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Distributional Effects of Oil Price Changeson Household Expenditures; Evidence From Mali

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  • Kangni R Kpodar

Abstract

Using an input-output approach, this paper assesses the distributional effects of a rise in various petroleum product prices in Mali. The results show that, although rising gasoline and diesel prices affect mainly nonpoor households, rising kerosene prices are most harmful to the poor. Overall, the impact of fuel prices on household budgets displays a U-shaped relationship with expenditure per capita. Regardless of the oil product considered, highincome households would benefit disproportionately from oil price subsidies. This suggests that a petroleum price subsidy is an ineffective mechanism for protecting the income of poor households compared with a targeted subsidy.

Suggested Citation

  • Kangni R Kpodar, 2006. "Distributional Effects of Oil Price Changeson Household Expenditures; Evidence From Mali," IMF Working Papers 06/91, International Monetary Fund.
  • Handle: RePEc:imf:imfwpa:06/91
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    References listed on IDEAS

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    1. Abbas Valadkhani & William F. Mitchell, 2002. "Assessing the Impact of Changes in Petroleum Prices on Inflation and Household Expenditures in Australia," Australian Economic Review, The University of Melbourne, Melbourne Institute of Applied Economic and Social Research, vol. 35(2), pages 122-132.
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    Cited by:

    1. Plante, Michael, 2014. "The long-run macroeconomic impacts of fuel subsidies," Journal of Development Economics, Elsevier, vol. 107(C), pages 129-143.
    2. Nathan S. Balke, Michael Plante, and Mine Yücel, 2015. "Fuel Subsidies, the Oil Market and the World Economy," The Energy Journal, International Association for Energy Economics, vol. 0(Adelman S).
    3. Diagne, Youssoupha S & Diop, Mouhamadou M, 2007. "Quelles solutions à la hausse continue de la facture publique pétrolière : maintien des appuis à la consommation ou libre fixation des prix par le marché ?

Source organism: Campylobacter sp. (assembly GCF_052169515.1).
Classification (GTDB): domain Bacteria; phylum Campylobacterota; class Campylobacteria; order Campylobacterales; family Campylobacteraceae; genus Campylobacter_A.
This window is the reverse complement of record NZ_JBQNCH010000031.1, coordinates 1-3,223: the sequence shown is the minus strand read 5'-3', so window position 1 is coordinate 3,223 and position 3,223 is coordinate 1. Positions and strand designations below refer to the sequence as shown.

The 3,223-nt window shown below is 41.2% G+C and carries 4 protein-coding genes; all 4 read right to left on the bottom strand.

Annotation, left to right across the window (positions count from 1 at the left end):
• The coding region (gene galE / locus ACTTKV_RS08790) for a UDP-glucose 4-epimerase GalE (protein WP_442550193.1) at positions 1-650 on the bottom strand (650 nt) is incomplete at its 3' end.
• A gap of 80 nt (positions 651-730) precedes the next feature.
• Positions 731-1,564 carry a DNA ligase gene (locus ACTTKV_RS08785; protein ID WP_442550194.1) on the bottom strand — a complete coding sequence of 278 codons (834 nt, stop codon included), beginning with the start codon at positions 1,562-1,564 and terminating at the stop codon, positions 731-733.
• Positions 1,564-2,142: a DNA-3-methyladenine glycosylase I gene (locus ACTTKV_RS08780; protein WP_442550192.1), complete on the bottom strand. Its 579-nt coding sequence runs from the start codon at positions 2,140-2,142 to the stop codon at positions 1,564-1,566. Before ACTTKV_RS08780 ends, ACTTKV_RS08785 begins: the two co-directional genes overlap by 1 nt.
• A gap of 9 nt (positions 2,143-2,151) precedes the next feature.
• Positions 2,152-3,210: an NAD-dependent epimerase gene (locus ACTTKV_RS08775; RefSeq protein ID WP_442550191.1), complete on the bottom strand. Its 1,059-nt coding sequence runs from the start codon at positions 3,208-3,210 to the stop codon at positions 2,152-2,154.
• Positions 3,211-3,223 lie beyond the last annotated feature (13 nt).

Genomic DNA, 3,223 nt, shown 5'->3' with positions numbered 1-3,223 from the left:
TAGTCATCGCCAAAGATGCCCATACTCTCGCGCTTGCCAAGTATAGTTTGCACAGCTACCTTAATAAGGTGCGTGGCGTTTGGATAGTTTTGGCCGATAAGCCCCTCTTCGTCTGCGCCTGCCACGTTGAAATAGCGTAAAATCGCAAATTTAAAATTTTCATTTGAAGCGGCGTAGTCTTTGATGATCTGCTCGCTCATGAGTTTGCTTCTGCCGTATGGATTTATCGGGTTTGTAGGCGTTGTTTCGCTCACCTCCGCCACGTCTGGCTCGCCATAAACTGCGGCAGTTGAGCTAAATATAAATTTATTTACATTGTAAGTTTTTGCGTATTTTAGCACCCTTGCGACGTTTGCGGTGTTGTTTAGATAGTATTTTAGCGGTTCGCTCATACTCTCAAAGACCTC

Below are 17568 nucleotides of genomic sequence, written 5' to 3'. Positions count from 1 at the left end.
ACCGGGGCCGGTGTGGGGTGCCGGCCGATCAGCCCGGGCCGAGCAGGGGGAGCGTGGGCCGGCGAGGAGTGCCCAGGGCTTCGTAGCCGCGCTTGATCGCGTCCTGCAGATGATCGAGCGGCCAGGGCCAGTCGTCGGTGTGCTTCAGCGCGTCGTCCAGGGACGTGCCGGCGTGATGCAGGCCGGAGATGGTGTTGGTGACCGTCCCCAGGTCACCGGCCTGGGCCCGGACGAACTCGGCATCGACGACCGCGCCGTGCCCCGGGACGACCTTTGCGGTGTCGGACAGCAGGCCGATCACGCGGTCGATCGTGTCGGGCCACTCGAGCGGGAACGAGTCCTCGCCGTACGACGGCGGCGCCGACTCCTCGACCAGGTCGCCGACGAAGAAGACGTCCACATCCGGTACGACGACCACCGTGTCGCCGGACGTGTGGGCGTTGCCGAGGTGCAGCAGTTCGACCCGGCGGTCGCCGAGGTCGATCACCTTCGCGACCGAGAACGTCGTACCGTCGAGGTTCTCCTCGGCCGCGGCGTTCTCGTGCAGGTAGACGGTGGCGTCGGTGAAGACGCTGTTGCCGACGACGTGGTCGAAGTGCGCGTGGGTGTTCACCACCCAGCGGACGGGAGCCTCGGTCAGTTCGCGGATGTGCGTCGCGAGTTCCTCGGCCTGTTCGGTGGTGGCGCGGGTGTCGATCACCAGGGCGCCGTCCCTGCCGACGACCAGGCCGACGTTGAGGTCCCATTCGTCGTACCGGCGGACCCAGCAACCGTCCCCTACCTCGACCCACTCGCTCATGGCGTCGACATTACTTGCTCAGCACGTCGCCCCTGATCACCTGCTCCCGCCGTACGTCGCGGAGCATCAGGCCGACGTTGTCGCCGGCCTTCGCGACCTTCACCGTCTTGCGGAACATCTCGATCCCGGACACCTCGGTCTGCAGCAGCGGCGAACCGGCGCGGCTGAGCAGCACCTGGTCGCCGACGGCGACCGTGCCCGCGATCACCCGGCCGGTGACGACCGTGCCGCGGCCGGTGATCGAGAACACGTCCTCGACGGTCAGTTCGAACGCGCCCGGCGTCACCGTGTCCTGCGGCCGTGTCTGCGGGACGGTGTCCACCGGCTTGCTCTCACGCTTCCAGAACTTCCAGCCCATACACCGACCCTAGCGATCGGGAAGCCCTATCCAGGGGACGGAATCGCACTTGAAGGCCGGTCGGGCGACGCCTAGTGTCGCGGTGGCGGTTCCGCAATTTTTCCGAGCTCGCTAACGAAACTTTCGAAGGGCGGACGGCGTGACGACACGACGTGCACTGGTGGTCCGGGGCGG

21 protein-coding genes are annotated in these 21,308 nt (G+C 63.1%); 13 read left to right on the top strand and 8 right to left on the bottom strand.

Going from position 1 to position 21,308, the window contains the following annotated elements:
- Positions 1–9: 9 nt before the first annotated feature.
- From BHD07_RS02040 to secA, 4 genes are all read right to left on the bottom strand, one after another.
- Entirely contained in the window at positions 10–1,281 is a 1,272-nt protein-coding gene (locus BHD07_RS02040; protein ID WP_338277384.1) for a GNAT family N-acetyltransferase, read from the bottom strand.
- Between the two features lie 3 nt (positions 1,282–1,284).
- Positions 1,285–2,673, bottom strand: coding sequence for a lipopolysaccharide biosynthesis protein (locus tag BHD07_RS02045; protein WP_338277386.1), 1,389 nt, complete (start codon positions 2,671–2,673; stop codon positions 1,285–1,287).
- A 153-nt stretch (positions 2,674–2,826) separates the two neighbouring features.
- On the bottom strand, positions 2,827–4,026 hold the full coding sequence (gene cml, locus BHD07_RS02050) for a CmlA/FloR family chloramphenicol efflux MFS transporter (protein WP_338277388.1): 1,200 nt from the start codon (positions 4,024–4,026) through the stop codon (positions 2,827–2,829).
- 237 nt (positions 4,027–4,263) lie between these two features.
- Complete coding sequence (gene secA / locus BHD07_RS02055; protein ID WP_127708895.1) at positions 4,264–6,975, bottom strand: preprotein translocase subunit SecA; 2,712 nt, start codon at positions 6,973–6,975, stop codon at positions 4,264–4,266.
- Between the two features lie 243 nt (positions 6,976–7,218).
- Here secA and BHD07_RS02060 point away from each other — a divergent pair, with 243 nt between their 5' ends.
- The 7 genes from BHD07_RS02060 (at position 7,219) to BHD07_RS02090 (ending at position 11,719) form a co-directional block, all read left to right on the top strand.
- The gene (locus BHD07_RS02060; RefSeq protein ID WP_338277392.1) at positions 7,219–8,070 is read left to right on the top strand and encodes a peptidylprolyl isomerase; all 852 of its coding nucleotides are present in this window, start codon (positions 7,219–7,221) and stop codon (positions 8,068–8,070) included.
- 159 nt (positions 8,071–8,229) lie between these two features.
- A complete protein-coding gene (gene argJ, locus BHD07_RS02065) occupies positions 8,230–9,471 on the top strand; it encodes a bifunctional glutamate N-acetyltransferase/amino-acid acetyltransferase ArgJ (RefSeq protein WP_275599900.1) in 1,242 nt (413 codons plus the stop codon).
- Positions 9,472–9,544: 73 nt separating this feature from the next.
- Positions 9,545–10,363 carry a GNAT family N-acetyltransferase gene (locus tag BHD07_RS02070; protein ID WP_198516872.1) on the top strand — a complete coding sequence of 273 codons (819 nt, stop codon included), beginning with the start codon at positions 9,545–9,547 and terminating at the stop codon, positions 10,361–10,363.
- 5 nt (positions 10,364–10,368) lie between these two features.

[Impact of energy subsidies withdrawal on
      ," MPRA Paper 54807, University Library of Munich, Germany.
    4. Rodriguez, U-Primo E., 2007. "State-of-the-Art in Regional Computable General Equilibrium Modelling with a Case Study of the Philippines," Agricultural Economics Research Review, Agricultural Economics Research Association (India), vol. 20(1), pages 1-28.
    5. Jiang, Zhujun & Ouyang, Xiaoling & Huang, Guangxiao, 2015. "The distributional impacts of removing energy subsidies in China," China Economic Review, Elsevier, vol. 33(C), pages 111-122.
    6. Ashokankur Datta, 2008. "The incidence of fuel taxation in India," Indian Statistical Institute, Planning Unit, New Delhi Discussion Papers 08-05, Indian Statistical Institute, New Delhi, India.
    7. AydIn, Levent & Acar, Mustafa, 2011. "Economic impact of oil price shocks on the Turkish economy in the coming decades: A dynamic CGE analysis," Energy Policy, Elsevier, vol. 39(3), pages 1722-1731, March.
    8. Datta, Ashokankur, 2010. "The incidence of fuel taxation in India," Energy Economics, Elsevier, vol. 32(Supplemen), pages 26-33, September.
    9. Soile, Ismail & Mu, Xiaoyi, 2015. "Who benefit most from fuel subsidies? Evidence from Nigeria," Energy Policy, Elsevier, vol. 87(C), pages 314-324.
    10. Plante, Michael, 2014. "The long-run macroeconomic impacts of fuel subsidies," Journal of Development Economics, Elsevier, vol. 107(C), pages 129-143.
    11. Mathew Adagunodo, 2013. "Petroleum Products Pricing Reform in Nigeria: Welfare Analysis from Household Budget Survey," International Journal of Energy Economics and Policy, Econjournals, vol. 3(4), pages 459-472.

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